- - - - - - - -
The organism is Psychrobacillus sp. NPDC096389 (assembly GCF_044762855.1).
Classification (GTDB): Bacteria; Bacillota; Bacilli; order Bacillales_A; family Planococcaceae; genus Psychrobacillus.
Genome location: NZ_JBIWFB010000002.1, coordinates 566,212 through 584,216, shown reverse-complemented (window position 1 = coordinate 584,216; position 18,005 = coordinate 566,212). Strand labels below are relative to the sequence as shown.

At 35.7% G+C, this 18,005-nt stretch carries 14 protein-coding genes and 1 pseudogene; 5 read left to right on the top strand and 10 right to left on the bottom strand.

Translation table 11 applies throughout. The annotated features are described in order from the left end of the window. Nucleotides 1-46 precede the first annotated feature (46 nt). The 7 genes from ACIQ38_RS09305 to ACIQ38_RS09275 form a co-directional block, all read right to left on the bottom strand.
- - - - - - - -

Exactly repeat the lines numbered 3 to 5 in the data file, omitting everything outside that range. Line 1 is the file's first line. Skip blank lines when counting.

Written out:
Genome location: NZ_JBIWFB010000002.1, coordinates 566,212 through 584,216, shown reverse-complemented (window position 1 = coordinate 584,216; position 18,005 = coordinate 566,212). Strand labels below are relative to the sequence as shown.

At 35.7% G+C, this 18,005-nt stretch carries 14 protein-coding genes and 1 pseudogene; 5 read left to right on the top strand and 10 right to left on the bottom strand.

Translation table 11 applies throughout. The annotated features are described in order from the left end of the window. Nucleotides 1-46 precede the first annotated feature (46 nt). The 7 genes from ACIQ38_RS09305 to ACIQ38_RS09275 form a co-directional block, all read right to left on the bottom strand.